only took victory in two matches out of the six played. Romero beat Stipanic at no. 1 in three sets, 6-3, 3-6 and 6-2. Urban claimed the no. 2 position with a win against Peixoto, 4-6, 6-1. The no. 3 match between Joyce and Cameron’s Barroetavena was called off after the Aggies claimed victories in all other matches. Clerc beat Zaputovic at no. 4, 6-1, 6-3. Janjic pulled a win for the Aggies at no. 5, beating Tiago Vilarinho, 6-4, 7-6, 7-5. At no. 6, Rory deBoer defeated Patrick Eicher, 6-4, 3-6, then a 6-3 tiebreaker. The Mustangs (14-6) wait until next week to find out if they will be selected for the NCAA Tournament. The Lady Mustangs were dealt with the same fate when they battled against Abilene Christian on Saturday, 5-1. The Lady Hornets ended up winning the entire LSC tournament, taking their 21st women’s tennis championship.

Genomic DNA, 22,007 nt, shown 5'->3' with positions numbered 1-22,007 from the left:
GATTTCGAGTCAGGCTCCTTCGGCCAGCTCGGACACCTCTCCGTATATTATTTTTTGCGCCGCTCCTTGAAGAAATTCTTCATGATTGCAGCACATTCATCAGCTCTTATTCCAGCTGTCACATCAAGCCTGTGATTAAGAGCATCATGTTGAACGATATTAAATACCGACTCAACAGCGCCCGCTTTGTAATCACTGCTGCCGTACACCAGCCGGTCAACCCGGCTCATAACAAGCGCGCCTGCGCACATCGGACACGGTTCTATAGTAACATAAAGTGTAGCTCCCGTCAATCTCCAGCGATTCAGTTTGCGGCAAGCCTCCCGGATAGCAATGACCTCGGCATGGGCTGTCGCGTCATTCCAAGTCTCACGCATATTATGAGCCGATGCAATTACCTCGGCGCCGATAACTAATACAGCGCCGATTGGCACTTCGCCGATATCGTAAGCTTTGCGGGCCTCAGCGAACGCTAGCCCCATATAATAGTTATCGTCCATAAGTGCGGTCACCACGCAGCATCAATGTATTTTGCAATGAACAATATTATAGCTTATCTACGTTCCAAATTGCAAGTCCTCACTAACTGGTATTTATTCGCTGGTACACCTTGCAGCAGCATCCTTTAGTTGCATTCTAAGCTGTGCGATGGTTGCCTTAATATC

In doubles, Jaclyn Walker and Julia Mongin defeated Rozike van Rensburg and Alex OdellMichels, 8-4 at no. 1. MSU claimed their only point at no. 2 doubles as Leah Roberts and Abbie Lewis defeated Cassie Carver and Lauren White, 8-2. At the no. 3 spot, ACU’s Hannah Kelley and Micah Hermsdorf beat Lindsey Holcomb and Ashley Huse, 8-3. Singles, ACU claimed all matches. Three of the matches were pulled and left unfinished when the Lady Hornets took majority victory. Those matches included Mongin vs. Rensburg, Carver vs .Roberts, and Friend vs. Holcomb. At no. 2, Walker defeated Odell-Michels, 6-3, 6-0. Hermsdorf beat Lewis, 6-1, 6-0, at no. 3, while no. 6 was won BY ACU’s Emily Conrad who defeated Huse, 6-2, 6-0. Now, the Lady Mustangs await to find out if they qualify for the NCAA Tournament.
Senior right-hand Vjekoslav Stipanic. (Photo by Brittany Norman)
Mario Urban • Junior Tennis
Mallory Mooney • Junior Softball
University in singles and in doubles with team mate Luke Joyce on Friday.
on Friday afternoon against East Central.
• Won points for MSU against Cameron
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• Marketing major from Burgau, Germany
• History major from Mesquite, Texas